The fuzzy nationalism of the Olympics Opening Ceremony

Can it be four years already since Danny Boyle’s Opening Ceremony sprinkled fairy dust over this Scepter’d Isle as we sat on our sofas feeling, despite ourselves, genuinely proud to be British? The spectacle may have been beamed across half of the world, but given that viewers from Milwaukee to Manila didn’t necessarily catch the finer points about the NHS, really it was meant for us, a reminder of how remarkable Great Britain has been and occasionally still is. What we couldn’t do with something like that now after Brexit.
 On Friday it’s the turn of Brazil, R$40 billion poorer for the Olympics (small change compared to the R$ 162 billion of public contracts elsewhere under investigation) to tell the planet what a miraculous and beguiling place it is. It’s safe to say Brazil has more pressing things to worry about right now, such as why the elected president Dilma Rousseff has been impeached, why the interim Michel Temer is in such a hurry to reverse all social gains made over the past two decades, and exactly how Santo in the telenovela Velho Chico came back from the dead. But for just one evening, the country can forget all its cares and bask in the admiration of an international television audience while thousands of volunteers samba, parkour, cycle, rollerskate and fly around the hallowed turf of the Maracanã stadium (a fitting symbol — it came in R$600 million over-budget when it was refurbished for the World Cup, apparently netting Rio’s govenor Sergio Cabral R$60 million).
The ceremonials has been entrusted to a trio of film directors, among them Fernando Meirelles of City of God and The Constant Gardener fame, as well as the carnival director Rosa Magalhães. But which story does Brazil want to tell to the world in 2016? Which picture does it want to sell to investors and tourists and, most importantly, to itself? It is not short on spectacles of self-mythologization — Carnival parades have sung the praises of the country as far back as the 1930s. The country even has its own boosterist brand of nationalism it calls ufanismo, vaunting its natural beauty and seemingly boundless natural resources.
Will the ceremony begin with the shonky foundation myth that Pedro Álvares Cabral serendipitously ‘discovered’ Brazil on 22 April 1500 — when in fact he knew the exact coordinates, and when the indigenous people he met there had discovered it many millennia earlier? Will it go for the familiar clichés of football, capoeira and samba used by proto-fascist president Getulio Vargas to build a national consensus in the 1930s? Will Brazil be the cordial nation of Sérgio Buarque de Holanda, the dubious racial democracy that Gilberto Freyre proposed in the 1930s, or the country of the future that Stefan Zweig thought he’d discovered shortly before taking his life in a hotel room in Petrópolis?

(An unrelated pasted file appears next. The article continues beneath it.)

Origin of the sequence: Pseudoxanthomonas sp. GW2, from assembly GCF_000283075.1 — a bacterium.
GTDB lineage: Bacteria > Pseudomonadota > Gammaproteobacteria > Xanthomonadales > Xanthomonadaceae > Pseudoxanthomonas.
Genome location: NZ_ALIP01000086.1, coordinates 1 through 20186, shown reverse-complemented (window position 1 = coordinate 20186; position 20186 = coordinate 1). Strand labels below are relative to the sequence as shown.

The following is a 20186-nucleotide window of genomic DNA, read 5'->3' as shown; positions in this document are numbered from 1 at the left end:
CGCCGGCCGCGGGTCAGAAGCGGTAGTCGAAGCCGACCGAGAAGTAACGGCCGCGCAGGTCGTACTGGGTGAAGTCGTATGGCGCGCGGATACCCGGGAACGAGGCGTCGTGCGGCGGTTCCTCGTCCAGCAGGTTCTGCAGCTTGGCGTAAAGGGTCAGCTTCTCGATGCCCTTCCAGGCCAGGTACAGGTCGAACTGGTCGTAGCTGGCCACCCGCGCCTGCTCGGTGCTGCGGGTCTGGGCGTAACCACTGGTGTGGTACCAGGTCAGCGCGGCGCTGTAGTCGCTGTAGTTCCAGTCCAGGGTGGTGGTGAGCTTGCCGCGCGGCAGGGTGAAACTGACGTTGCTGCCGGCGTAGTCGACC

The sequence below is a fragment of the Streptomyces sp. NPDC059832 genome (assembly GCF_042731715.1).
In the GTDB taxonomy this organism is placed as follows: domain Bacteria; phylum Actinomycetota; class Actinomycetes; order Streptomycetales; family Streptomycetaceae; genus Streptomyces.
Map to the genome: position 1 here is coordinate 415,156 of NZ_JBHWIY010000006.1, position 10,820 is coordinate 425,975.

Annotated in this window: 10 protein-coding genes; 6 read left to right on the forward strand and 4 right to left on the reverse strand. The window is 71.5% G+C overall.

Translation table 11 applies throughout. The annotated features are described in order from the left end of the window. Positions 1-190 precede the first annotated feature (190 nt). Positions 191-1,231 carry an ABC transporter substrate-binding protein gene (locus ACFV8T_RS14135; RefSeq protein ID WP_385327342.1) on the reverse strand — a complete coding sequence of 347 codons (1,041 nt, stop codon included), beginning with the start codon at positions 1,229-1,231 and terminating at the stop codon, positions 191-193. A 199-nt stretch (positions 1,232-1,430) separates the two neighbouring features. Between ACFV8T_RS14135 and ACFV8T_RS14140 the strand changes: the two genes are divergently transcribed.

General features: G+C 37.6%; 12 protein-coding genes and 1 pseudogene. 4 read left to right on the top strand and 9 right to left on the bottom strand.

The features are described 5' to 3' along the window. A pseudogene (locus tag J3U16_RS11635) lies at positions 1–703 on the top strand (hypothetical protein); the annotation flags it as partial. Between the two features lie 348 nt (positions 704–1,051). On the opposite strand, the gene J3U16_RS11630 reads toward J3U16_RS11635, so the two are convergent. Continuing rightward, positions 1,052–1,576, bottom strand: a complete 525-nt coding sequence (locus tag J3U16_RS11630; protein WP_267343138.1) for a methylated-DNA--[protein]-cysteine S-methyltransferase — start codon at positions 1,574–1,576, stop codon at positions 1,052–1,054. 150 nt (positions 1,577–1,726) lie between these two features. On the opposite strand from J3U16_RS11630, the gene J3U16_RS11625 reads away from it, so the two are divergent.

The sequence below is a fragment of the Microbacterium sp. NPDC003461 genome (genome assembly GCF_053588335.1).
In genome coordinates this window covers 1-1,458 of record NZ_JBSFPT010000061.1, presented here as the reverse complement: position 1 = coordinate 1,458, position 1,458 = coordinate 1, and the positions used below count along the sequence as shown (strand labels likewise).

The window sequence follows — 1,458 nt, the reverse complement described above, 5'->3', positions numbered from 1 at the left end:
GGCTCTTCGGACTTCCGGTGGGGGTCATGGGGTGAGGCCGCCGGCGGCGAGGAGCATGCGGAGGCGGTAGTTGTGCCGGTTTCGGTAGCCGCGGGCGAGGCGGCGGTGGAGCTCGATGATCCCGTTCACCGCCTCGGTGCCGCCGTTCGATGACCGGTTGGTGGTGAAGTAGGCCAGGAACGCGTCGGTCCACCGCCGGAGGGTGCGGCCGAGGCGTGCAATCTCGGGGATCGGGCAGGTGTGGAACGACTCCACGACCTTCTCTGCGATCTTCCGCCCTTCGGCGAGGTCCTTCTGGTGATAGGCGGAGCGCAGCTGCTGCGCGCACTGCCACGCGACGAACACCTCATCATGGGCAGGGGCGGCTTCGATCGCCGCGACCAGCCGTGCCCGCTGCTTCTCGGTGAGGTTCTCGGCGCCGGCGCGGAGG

In an opinion piece in El Pais this week, Eliane Brum argues that Brazil, reeling from a long-drawn-out political and economic crisis, is now incapable of presenting a cohesive image of itself to the outside world, or to itself. Brazil, she says, comes to the Olympics ‘with0ut a face’. While this sounds like the premise for an Almodovar film, her point is that the national consensus built the Workers’ Party especially under President Lula, has broken down, bringing to the fore tensions between the urban elite and the mythical masses dubbed the ‘povo’, between the north and the south, between those crying ‘coup’ and those supporting it — but also revealing how those categories no longer hold water.
 The picture looked all so different when Brazil won the bid in 2009, crowds going beserk on Copacabana and President Lula barely able to contain his emotions. ‘The same people who believed that we did not have the ability to govern this country will be surprised with the ability of the country to organise an Olympics,’ he told the cameras. A month later the cover of The Economist put Christ the Redeemer with a rocket engine under its feet on its cover with the headline Brazil Takes Off. The sleeping giant was awaking….

To what extent Meirelles and co. can be expected to paint a new face for Brazil remains to be seen. So far their biggest challenge — aside from not knowing which president’s face to put in programme — has been having had their budget slashed to a half of what was initially proposed, that has somewhat clipped the wings of the team. In an interview with Trip Magazine, Meirelles gamely suggested that it was no bad thing. ‘Parts of Rio de Janeiro don’t have sewers… If the money was diverted towards sewerage, it would be very well spent,’ he said. 
 The past few days the director has been fighting a media firestorm after newspaper Folha de S. Paulo published a spoiler in which it claimed that one of the scenes in the ceremony showed model Gisele being robbed by a black boy. The actual drama, in which the child asked to have a selfie taken with the model but was then chased by the security guards, has had to be dropped, with the result is that the one hint social criticism has been airbrushed from the spectacle. The opening ceremony doesn’t have to be a promotional video for the host country, but at a time when winning the Olympic bid is the bigger victory than winning medals, it’s seen as a golden opportunity to enjoy your moment in the international spotlight. Brazil, with last minute jitters, certainly intends to.